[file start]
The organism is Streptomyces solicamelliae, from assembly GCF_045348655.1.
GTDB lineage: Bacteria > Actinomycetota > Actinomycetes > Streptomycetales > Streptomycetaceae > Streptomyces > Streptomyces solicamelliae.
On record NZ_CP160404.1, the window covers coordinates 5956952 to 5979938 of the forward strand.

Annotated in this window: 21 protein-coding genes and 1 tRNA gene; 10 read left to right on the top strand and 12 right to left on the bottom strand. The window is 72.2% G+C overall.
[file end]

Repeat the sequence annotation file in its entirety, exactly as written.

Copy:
The organism is Streptomyces solicamelliae, from assembly GCF_045348655.1.
GTDB lineage: Bacteria > Actinomycetota > Actinomycetes > Streptomycetales > Streptomycetaceae > Streptomyces > Streptomyces solicamelliae.
On record NZ_CP160404.1, the window covers coordinates 5956952 to 5979938 of the forward strand.

Annotated in this window: 21 protein-coding genes and 1 tRNA gene; 10 read left to right on the top strand and 12 right to left on the bottom strand. The window is 72.2% G+C overall.